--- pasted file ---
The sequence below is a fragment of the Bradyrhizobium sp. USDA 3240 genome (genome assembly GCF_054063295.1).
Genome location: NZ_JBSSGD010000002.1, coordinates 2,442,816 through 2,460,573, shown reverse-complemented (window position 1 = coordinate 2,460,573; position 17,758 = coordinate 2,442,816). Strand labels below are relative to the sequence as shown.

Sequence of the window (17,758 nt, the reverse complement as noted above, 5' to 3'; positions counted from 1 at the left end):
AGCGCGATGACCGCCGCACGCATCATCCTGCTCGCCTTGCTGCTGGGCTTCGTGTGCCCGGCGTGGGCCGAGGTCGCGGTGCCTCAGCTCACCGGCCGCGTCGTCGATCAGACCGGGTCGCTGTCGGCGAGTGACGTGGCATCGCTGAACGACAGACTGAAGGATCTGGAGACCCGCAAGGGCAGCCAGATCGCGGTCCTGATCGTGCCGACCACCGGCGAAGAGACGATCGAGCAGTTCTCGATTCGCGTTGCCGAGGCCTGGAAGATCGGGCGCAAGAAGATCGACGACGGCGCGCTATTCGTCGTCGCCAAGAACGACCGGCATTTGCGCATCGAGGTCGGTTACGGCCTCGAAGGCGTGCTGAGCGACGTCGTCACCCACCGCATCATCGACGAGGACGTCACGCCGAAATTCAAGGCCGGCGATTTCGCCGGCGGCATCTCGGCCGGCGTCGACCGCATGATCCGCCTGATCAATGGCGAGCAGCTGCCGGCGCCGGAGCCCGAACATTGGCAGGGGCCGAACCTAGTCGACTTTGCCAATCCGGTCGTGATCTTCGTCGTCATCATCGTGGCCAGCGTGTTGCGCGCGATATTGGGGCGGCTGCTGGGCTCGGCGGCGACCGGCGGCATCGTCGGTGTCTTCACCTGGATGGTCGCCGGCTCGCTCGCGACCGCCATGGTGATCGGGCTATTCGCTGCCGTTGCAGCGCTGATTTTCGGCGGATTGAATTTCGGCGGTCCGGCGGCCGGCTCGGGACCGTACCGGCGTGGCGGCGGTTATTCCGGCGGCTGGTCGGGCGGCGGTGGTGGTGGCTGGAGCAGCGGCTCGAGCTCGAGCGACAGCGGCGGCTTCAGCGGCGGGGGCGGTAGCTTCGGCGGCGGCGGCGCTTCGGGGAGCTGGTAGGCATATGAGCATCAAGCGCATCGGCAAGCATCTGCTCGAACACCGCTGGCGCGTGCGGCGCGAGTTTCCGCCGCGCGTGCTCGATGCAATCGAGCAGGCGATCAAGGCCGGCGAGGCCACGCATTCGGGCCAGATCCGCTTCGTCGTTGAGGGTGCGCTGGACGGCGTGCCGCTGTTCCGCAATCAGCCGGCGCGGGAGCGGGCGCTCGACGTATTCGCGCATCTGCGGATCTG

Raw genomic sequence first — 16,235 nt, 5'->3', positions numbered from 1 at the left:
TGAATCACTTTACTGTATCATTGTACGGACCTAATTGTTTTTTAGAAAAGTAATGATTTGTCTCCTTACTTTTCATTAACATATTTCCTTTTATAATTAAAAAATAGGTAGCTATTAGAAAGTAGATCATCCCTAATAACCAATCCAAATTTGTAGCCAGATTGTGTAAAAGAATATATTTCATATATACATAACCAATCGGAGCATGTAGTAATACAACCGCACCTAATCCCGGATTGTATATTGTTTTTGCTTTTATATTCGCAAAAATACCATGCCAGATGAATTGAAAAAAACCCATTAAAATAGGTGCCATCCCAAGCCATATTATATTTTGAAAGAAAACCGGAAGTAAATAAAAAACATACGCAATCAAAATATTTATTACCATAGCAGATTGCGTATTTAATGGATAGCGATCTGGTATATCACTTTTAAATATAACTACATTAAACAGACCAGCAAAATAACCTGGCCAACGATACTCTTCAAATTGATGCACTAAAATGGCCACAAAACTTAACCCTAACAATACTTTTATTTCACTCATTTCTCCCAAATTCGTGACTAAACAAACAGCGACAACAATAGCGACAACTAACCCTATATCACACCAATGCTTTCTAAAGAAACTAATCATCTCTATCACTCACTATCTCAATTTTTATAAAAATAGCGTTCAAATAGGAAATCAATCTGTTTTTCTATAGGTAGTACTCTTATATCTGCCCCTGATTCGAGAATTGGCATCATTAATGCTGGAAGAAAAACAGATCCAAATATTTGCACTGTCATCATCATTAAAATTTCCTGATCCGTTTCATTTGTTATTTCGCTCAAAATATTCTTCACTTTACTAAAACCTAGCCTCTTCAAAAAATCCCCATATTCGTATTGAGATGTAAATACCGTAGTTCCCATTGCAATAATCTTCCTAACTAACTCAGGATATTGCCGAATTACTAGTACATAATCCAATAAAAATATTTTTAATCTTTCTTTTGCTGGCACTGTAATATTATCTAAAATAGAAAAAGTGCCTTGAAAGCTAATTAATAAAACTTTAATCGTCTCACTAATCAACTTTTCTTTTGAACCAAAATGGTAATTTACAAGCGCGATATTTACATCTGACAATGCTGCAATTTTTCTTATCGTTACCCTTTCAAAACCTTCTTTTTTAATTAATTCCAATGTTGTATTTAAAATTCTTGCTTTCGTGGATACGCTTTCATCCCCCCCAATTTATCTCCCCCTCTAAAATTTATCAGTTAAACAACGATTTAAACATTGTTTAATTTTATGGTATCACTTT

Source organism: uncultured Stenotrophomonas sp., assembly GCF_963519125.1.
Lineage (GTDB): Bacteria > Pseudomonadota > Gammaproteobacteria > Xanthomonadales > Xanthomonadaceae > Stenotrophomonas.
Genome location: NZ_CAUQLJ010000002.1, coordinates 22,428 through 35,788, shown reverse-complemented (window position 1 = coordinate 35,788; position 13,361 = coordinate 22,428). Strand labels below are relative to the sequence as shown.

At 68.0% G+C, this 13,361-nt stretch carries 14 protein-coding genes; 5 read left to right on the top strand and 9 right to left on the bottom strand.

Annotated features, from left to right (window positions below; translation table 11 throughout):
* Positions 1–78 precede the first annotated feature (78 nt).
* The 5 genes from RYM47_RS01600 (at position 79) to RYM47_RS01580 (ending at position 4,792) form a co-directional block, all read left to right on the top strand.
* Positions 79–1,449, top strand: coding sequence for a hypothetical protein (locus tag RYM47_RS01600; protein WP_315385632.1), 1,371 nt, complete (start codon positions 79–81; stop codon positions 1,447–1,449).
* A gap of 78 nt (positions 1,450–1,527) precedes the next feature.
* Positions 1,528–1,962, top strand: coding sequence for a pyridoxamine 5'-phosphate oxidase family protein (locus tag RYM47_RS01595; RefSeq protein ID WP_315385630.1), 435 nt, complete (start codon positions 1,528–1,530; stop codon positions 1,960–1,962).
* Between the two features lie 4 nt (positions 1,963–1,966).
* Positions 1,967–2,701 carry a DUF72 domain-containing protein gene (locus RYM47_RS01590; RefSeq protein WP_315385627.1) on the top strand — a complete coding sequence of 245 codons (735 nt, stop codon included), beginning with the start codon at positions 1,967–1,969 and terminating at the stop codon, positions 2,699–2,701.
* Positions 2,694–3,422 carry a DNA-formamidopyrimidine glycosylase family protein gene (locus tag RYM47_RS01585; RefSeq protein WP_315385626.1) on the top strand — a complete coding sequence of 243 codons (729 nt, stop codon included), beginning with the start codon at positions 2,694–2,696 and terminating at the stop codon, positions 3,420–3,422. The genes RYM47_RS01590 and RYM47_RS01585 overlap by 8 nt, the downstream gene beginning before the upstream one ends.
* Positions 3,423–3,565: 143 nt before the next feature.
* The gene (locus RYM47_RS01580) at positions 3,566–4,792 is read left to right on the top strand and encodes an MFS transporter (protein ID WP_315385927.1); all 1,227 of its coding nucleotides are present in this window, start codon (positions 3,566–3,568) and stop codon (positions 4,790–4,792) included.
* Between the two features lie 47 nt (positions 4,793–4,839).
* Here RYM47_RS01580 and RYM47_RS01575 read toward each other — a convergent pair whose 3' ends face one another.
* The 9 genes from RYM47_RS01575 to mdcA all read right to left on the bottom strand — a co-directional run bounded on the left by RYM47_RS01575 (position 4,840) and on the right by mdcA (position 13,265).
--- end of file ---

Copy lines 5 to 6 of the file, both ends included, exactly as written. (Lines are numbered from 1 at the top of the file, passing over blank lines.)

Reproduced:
Raw genomic sequence first — 16,235 nt, 5'->3', positions numbered from 1 at the left:
TGAATCACTTTACTGTATCATTGTACGGACCTAATTGTTTTTTAGAAAAGTAATGATTTGTCTCCTTACTTTTCATTAACATATTTCCTTTTATAATTAAAAAATAGGTAGCTATTAGAAAGTAGATCATCCCTAATAACCAATCCAAATTTGTAGCCAGATTGTGTAAAAGAATATATTTCATATATACATAACCAATCGGAGCATGTAGTAATACAACCGCACCTAATCCCGGATTGTATATTGTTTTTGCTTTTATATTCGCAAAAATACCATGCCAGATGAATTGAAAAAAACCCATTAAAATAGGTGCCATCCCAAGCCATATTATATTTTGAAAGAAAACCGGAAGTAAATAAAAAACATACGCAATCAAAATATTTATTACCATAGCAGATTGCGTATTTAATGGATAGCGATCTGGTATATCACTTTTAAATATAACTACATTAAACAGACCAGCAAAATAACCTGGCCAACGATACTCTTCAAATTGATGCACTAAAATGGCCACAAAACTTAACCCTAACAATACTTTTATTTCACTCATTTCTCCCAAATTCGTGACTAAACAAACAGCGACAACAATAGCGACAACTAACCCTATATCACACCAATGCTTTCTAAAGAAACTAATCATCTCTATCACTCACTATCTCAATTTTTATAAAAATAGCGTTCAAATAGGAAATCAATCTGTTTTTCTATAGGTAGTACTCTTATATCTGCCCCTGATTCGAGAATTGGCATCATTAATGCTGGAAGAAAAACAGATCCAAATATTTGCACTGTCATCATCATTAAAATTTCCTGATCCGTTTCATTTGTTATTTCGCTCAAAATATTCTTCACTTTACTAAAACCTAGCCTCTTCAAAAAATCCCCATATTCGTATTGAGATGTAAATACCGTAGTTCCCATTGCAATAATCTTCCTAACTAACTCAGGATATTGCCGAATTACTAGTACATAATCCAATAAAAATATTTTTAATCTTTCTTTTGCTGGCACTGTAATATTATCTAAAATAGAAAAAGTGCCTTGAAAGCTAATTAATAAAACTTTAATCGTCTCACTAATCAACTTTTCTTTTGAACCAAAATGGTAATTTACAAGCGCGATATTTACATCTGACAATGCTGCAATTTTTCTTATCGTTACCCTTTCAAAACCTTCTTTTTTAATTAATTCCAATGTTGTATTTAAAATTCTTGCTTTCGTGGATACGCTTTCATCCCCCCCAATTTATCTCCCCCTCTAAAATTTATCAGTTAAACAACGATTTAAACATTGTTTAATTTTATGGTATCACTTT